Storage, handling and use of industrial and compressed industrial gases is a dangerous job. In January, six employees at a poultry processing plant in Georgia died as a result of an alleged liquid nitrogen leak, highlighting the exposure risks of working with gases. Normally, oxygen comprises 21 percent of the air we breathe, and OSHA considers oxygen levels unsafe at 19.5 percent or less. Studies of nitrogen leaks indicate that it can quickly reduce oxygen levels in an enclosed area to around one percent.
In its gaseous state, nitrogen actually makes up for 78 percent of the Earth’s atmosphere. It is described as an odorless, tasteless, colorless and non-toxic gas. For industrial purposes, it is usually kept in tanks as a compressed gas or in a liquid state under high pressure. When depressurized, liquid nitrogen quickly returns to a gaseous state.
What are Industrial Gases?
OSHA compiled a list of 130 potentially hazardous industrial gases used in workplace settings.
Industrial gases are usually delivered from the producer to the user by trucks or railroad cars in large metal cylinders, which keep the gas in a compressed or liquid state. They are occasionally delivered by pipelines. Upon delivery, the end user may transfer these gases to their own central storage tanks. Welding gases are usually kept in cylinders that range from 10 to 400 cubic feet in capacity.
While most industrial gases are compressed in their containers at around 2,500 pounds per square inch (PSI), some reach pressures up to 6,000 PSA. At these high pressures, the weakest points in the entire system are often the welds, mechanical connections and fittings. These must be closely inspected after their installation and can deteriorate due to rust, corrosion, normal wear and tear or contact damage.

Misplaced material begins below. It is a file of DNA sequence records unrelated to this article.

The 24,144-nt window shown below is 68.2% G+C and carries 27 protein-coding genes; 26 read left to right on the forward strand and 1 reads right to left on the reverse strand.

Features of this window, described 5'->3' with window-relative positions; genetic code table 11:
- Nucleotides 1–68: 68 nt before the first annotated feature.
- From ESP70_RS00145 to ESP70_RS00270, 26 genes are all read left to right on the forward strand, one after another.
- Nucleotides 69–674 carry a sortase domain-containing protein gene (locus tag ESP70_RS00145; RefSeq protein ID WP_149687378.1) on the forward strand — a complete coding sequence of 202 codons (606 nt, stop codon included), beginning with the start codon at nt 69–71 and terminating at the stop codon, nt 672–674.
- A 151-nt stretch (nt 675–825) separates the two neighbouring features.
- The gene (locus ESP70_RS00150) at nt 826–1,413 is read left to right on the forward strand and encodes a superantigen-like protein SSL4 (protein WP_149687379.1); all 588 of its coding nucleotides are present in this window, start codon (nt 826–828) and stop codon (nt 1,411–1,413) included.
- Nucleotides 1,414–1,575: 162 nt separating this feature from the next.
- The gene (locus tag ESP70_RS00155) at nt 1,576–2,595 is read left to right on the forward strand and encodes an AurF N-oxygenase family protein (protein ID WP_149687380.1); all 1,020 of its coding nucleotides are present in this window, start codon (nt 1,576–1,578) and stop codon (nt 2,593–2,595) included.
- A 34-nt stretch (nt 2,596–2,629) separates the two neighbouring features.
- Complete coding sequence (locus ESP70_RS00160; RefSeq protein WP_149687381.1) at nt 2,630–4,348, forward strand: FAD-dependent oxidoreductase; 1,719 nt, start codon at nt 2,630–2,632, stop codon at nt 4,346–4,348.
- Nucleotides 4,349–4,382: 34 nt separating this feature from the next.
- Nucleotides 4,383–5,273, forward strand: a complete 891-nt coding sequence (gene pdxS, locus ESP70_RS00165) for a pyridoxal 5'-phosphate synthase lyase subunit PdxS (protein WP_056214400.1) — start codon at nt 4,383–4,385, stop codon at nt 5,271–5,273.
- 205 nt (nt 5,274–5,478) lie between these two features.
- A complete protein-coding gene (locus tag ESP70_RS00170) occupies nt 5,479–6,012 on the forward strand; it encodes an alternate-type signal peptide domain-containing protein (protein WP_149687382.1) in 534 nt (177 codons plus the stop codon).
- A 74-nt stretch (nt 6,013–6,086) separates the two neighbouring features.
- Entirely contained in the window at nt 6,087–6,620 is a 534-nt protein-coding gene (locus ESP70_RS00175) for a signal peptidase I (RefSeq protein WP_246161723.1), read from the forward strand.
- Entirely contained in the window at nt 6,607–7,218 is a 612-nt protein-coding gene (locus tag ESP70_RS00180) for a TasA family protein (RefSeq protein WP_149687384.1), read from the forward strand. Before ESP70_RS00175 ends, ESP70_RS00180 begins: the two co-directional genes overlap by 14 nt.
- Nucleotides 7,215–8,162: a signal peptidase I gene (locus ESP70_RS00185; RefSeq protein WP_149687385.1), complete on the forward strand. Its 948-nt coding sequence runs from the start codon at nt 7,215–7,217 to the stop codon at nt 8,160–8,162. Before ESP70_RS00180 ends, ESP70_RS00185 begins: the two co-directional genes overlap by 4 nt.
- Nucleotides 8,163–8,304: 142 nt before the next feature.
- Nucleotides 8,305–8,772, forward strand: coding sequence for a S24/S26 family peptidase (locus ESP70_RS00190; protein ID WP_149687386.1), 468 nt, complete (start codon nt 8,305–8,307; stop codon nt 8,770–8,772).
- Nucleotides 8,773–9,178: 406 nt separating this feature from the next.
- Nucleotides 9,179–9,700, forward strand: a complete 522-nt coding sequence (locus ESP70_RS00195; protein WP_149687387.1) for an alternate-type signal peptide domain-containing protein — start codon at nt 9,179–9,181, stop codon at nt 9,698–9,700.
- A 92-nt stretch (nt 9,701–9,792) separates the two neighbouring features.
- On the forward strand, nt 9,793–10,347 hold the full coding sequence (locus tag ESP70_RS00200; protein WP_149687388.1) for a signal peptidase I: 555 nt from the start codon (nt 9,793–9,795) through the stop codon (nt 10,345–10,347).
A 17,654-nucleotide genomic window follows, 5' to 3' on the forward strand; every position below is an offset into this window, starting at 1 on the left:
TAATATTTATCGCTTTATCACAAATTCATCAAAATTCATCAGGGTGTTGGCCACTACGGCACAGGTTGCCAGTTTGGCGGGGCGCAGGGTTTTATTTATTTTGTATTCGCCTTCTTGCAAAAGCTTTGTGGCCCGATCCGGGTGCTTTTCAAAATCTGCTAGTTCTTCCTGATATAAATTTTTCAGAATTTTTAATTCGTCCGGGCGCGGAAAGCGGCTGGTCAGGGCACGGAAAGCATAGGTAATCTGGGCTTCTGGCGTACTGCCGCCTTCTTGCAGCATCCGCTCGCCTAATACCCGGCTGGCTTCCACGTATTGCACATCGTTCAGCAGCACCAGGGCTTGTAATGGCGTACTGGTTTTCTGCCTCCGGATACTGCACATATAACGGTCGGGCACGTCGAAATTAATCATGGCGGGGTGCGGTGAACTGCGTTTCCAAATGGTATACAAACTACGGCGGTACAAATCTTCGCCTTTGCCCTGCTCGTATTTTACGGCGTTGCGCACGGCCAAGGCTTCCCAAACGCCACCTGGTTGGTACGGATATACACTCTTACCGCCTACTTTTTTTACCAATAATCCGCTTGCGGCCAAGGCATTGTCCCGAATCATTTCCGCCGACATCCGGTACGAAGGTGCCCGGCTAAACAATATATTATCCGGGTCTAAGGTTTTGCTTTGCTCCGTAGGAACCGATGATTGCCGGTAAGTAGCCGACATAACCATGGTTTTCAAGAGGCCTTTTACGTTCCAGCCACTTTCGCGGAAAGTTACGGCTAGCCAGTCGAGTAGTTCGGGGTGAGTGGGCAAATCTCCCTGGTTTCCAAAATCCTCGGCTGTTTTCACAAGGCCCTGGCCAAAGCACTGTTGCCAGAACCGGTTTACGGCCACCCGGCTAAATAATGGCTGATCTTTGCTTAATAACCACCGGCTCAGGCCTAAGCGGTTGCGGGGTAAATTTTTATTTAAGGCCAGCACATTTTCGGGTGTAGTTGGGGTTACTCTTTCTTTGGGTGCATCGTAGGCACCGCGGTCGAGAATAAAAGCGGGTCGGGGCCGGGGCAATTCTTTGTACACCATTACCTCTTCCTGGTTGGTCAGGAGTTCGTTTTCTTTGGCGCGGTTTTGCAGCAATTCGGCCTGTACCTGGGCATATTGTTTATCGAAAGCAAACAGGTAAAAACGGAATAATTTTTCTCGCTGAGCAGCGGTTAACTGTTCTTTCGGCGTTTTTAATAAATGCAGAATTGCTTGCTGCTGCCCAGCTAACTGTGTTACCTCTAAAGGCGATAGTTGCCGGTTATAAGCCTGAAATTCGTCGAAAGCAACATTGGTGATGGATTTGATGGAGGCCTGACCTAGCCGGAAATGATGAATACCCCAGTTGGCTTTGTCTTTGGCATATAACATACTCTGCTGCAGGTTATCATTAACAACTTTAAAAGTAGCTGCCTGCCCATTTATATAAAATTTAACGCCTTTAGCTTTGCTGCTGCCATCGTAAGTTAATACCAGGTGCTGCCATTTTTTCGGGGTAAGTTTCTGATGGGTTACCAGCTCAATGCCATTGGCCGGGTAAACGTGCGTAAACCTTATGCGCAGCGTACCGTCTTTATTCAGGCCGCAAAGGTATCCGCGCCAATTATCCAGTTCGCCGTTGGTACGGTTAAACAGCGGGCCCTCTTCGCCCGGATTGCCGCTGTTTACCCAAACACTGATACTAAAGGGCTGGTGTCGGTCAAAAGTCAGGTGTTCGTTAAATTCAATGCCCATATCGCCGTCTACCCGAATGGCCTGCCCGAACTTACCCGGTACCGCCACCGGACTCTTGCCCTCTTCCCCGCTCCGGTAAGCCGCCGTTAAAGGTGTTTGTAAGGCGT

Types of Industrial Gases
Industrial gases can be broadly divided into medical gases, fuel gases and refrigerant gases. They can be further classified into their physical properties such as air gases like nitrogen and oxygen, noble gases such as helium and argon, and elemental gases that include hydrogen and chlorine.
Industry groups that are widespread users of these gases include oil and gas, chemicals, petrochemicals, power generation, steel making, metal working, agriculture, food processing, beverage manufacturers, water treatment and purification, medical and dental, pharmaceuticals, biotech and electronics manufacturing.
What are the most common types of industrial gases in the U.S.?
- Carbon Dioxide
What are the main risks of working with industrial gases?
The five main risks working with industrial gases include pressure, anoxia (the absence of oxygen), cryogenic burns, fire and toxicity.
The injury potential to workers include severe frostbite, compromised respiratory and circulatory systems, chemical burns and heat burns from fire or explosion.
What are the OSHA regulations for industrial gases?
OSHA has specific compressed gases safety standards for General Industries, Construction and Maritime. In addition, OSHA¹ has developed Process Safety Management (PSM) regulations for around 130 specific industrial and compressed gases, usually in quantities exceeding 10,000-pounds per location. The PSM regulations can also apply to chemicals that are normally in a solid, non-gaseous or liquid state.
10 Tips for Industrial Gas Safety
- With the use of dangerous gases and liquids, management should investigate the possibility of the substitution of less dangerous chemicals.